Film tour offers taste of Telluride festival | PostIndependent.com
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Film tour offers taste of Telluride festival

Catherine Chalmers' "Safari," a film which presents close-up views of the animal kingdom, is one of 14 works being showcased tonight and Saturday during MountainFilm on Tour. The traveling film festival is making a brief stop at CRMS in Carbondale on its journey across the world.
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By Stina SiegPost Independent StaffGlenwood Springs CO ColoradoCARBONDALE When asked what MountainFilm on Tour is all about, Justin Clifton was quick with his answer.Its awesome, said the tour director, joking around. Seconds after, he became much more articulate, going in-depth about the traveling film festival. But even with the added seriousness, the gist of his words was the same. MountainFilm does sound awesome.The touring film experience is a small taste of a festival of the same name, which started in Telluride nearly 30 years ago. With a motto of celebrating indomitable spirit, the event has set out to showcase little grassroots films, all dealing with adventure or social or environmental issues that might otherwise not have a voice. Starting in 2000, the festival hit the road, too. According to Clifton, last year, the films traveled from coast to coast in the United States and hopped around to three different continents. Between its 95 stops, it reached about 30,000 people.Tonight and Saturday, local residents will get their chance as well, when the films make an appearance at the Colorado Rocky Mountain School. Each night will feature a completely different lineup of seven short movies. As Clifton put it, with every film, the point is to open peoples eyes, to extend that vision of education and inspiration.And he really seemed to mean it. Though Clifton, 35, has been working as the events tour director only for a year, he felt the power of the film festival long before. He first attended the shows more than seven years ago, three years before he would move to Telluride. For him, the effect was instant.I was just like blown away by my own sense of inspiration by the films and the people involved with it, he said.Calling the festival an open dialogue, he admitted that, of course, its no neoconservative, evangelical event. But its not forcing lefty ideology upon people, either. Its all about sharing, he explained, not preaching whatever it takes to get people to think.Were certainly not going to slap you with a message, he said. Thats the power of it. Were all looking for answers in different ways.This year, hes been traveling alongside films with a decidedly environmental bent. Theres Trial & Error: Progression, which chronicles a mans challenging bike ride through old-growth trees slated for destruction. Exploring the Mother of Waters exposes threats to Chinas Mekong River system, the most productive inland fishery on the planet. To Clifton, the American film Gimme Green really forces us to recognize the quest for the perfect lawn, and its downside.And though hes now a seasoned MountainFilm veteran, to him, it doesnt seem a bit like old hat.Every time I go to a festival, every time I meet a filmmaker, it inspires me to do something different with my life, he explained, still sounding so taken with the event.Now, who can say that about their job?Contact Stina Sieg: 384-9111ssieg@postindependent.com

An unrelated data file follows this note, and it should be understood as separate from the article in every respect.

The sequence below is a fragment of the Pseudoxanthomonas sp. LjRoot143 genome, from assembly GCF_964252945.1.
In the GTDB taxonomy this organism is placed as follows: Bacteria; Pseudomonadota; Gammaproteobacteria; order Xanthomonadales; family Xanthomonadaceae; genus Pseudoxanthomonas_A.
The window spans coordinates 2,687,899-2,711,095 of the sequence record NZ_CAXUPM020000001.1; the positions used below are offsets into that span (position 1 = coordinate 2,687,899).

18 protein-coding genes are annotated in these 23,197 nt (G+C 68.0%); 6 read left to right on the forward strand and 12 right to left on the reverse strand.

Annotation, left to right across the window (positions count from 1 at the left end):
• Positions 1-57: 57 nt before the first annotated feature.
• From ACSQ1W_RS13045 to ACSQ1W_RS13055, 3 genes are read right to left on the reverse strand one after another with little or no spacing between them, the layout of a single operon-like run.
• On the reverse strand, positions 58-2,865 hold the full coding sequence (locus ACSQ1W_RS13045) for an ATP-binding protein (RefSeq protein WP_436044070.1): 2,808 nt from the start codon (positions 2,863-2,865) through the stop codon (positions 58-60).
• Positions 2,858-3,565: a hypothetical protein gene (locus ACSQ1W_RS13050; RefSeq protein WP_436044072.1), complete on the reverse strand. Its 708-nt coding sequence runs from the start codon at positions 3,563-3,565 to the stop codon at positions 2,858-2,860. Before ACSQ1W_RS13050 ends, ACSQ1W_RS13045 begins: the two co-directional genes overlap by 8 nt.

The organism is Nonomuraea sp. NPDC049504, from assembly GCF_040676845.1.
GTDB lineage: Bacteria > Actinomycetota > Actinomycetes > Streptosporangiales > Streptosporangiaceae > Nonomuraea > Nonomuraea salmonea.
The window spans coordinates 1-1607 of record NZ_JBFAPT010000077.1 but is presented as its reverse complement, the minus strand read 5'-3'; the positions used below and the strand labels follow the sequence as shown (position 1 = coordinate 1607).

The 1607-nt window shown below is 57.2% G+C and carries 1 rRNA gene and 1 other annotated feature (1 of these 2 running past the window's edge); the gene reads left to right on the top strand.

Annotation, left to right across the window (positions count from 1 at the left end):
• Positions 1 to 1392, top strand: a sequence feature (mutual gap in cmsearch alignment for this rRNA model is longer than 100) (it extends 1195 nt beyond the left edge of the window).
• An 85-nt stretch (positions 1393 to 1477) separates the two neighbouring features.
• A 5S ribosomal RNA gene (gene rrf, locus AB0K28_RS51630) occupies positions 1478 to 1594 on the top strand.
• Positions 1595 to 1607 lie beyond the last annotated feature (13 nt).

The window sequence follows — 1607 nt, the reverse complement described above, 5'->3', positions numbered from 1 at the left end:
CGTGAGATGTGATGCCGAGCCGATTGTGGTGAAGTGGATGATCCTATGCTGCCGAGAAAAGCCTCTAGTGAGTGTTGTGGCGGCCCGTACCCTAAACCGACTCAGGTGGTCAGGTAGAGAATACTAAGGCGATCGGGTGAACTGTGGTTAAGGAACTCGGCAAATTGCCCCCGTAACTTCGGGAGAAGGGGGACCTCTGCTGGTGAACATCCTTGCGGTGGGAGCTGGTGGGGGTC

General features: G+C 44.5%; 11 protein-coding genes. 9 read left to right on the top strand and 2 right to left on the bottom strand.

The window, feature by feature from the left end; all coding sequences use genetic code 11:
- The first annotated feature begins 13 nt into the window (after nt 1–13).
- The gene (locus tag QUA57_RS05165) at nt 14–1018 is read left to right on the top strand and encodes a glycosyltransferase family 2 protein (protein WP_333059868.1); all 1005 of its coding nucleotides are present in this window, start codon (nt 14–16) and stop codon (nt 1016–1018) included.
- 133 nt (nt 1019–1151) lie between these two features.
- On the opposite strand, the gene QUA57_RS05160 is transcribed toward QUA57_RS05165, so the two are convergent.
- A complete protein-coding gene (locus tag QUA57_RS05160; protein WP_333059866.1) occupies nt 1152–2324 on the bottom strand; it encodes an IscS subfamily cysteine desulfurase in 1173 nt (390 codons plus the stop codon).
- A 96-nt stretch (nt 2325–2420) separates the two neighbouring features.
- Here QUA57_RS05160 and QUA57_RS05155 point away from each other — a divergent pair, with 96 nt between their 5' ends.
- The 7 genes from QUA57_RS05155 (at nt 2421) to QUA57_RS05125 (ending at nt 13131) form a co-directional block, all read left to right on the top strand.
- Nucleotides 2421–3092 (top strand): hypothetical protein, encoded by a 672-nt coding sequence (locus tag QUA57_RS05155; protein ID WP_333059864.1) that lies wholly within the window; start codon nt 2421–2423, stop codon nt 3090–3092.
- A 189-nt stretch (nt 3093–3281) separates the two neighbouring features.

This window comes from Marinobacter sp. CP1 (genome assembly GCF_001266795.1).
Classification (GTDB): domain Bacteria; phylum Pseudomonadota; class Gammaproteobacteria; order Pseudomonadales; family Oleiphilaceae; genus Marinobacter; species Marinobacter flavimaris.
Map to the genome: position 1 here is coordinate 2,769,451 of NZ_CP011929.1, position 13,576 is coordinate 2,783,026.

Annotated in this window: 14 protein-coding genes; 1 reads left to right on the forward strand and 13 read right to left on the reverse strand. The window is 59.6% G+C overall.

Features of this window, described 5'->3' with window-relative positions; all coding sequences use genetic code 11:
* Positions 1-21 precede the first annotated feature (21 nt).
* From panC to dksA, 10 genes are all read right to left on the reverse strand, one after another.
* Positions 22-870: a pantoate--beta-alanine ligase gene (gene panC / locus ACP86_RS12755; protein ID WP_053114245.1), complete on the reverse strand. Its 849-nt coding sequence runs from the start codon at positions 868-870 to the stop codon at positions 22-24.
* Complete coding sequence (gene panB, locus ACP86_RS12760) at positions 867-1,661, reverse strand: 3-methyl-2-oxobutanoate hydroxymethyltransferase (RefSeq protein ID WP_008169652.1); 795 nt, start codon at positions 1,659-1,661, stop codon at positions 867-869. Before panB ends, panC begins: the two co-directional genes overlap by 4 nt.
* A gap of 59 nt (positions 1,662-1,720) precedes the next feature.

TONIGHTTitans of the Coral Sea (Jordan Plotsky)This film studies the Titan people of Papua New Guinea in a classic story of an ancient society learning to survive in a modern world. These subsistence fishermen are running out of their catch and trying to do something to ensure there will be enough left for their children. (New Zealand, 2006, 18 min)The Job (Jonathan Browning)A satirical peek at a political hot-button issue. (USA, 2007, 4 min)Rita (Alison Blehert-Koehn)Rita is a true story based on the filmmakers childhood. Brought up in a worldwide whirlwind of adventure by her outdoor photographer/travel-guide parents, Alison Blehert-Koehn had an early life filled with the stuff of dreams. It was not until the family set out on an expedition to Mount Everest, however, that 7-year-old Alison was able to experience her own dream. (USA, 2006, 6 min)Coast to Coast (Olivier Aubert)Not many new frontiers are left for todays adventurers. Flying from the east coast of Africa to the west in an ultra-light plane must qualify as one of the few. South African Mike and Swiss Olivier search for beauty in the skies each time they take off and spread joy on the ground wherever they touch down. This film won Best Adventure Film at MountainFilm 2007. (South Africa & Switzerland, 2006, 52 min)SATURDAYMountainFilm Intro Speed Riding the Eiger (Franois Bon)On June 14, 2006, Franois Bon and Antoine Montant executed the worlds first speed-flying descent of the Eiger in Switzerland. Wearing skis and a paragliding sail, they descended from the top edge of the iconic mountains west face to the bottom of its notorious north face, skiing and flying low over a long steep minefield of ice and rock and snow. (France, 2006, 5 min)First Ascent: Black Canyon (Peter Mortimer)Colorados Black Canyon is as beautiful as it is intimidating. Two-thousand-foot drops, loose rock and poison ivy thwart the path to some of the most gorgeous and difficult alpine crack lines that tempt free ascents. Join up with the two best men for the job, Jared Ogden and Topher Donahue, as they conquer the choice lines, debate the drunken Aussies and support a harrowing near-death rescue on rock. This film won Best Climbing Film at MountainFilm 2007. (USA, 2006, 10 min)Gimme Green (Isaac Brown and Eric Flagg)Gimme Green takes a humorous look at Americas obsession with the residential lawn and the effects it has on our environment, our wallets and our outlook on life. (USA, 2006, 28 min)Papa Tortuga (Rob Wilson)Fernando Manzano was just 16 when he found his calling. For the past 31 years, he has dedicated himself to bringing the Kemps Ridley sea turtles back from the edge of extinction. In the small town of Tecolutla, Mexico, he has battled relentlessly against weather, natural predators and poachers with no outside financial support. (USA, 2006, 20 min)Good Riddance: Air Pollution (Nick Hilligoss)An unscheduled stop on a railroad crossing leads to a radical redesign of the Eco Van. So what do you get when you join the front half of a VW Beetle with the rear of a Morris Minor van? A quiet, pollution-free vehicle albeit one without an engine. But alternative energy sources are waiting to be tapped: the sun, the wind, the rain maybe even a couple of freeloading rats. (Australia, 2006, 5 min)Voyage to 109 Meters (Jerome Espla)In September 2006, Guillaume Nery dove to a depth of 109 meters with a single breath to become the new constant-weight free-diving world record holder. Guillaumes real story is about his exploration of the soul in the cold depths of dark water. (France, 2006, 7 min) Exploring the Mother of Waters: Source to Sea on Mekong (Brian Eustis)The Mekong River system is the most productive inland fishery on our planet, and it supports the third-greatest plant and animal diversity on earth, after the Amazon and Nile basins. Tens of millions of impoverished and vulnerable subsistence peoples from six nations currently depend on the rivers natural bounty, which is severely threatened by Chinese plans for a series of mega-dams. This film exposes some of the most significant environmental and human-rights issues of our time, while charting Michael OSheas unprecedented kayak adventure through one of the worlds most diverse natural and cultural environments. (Australia, 2006, 45 min)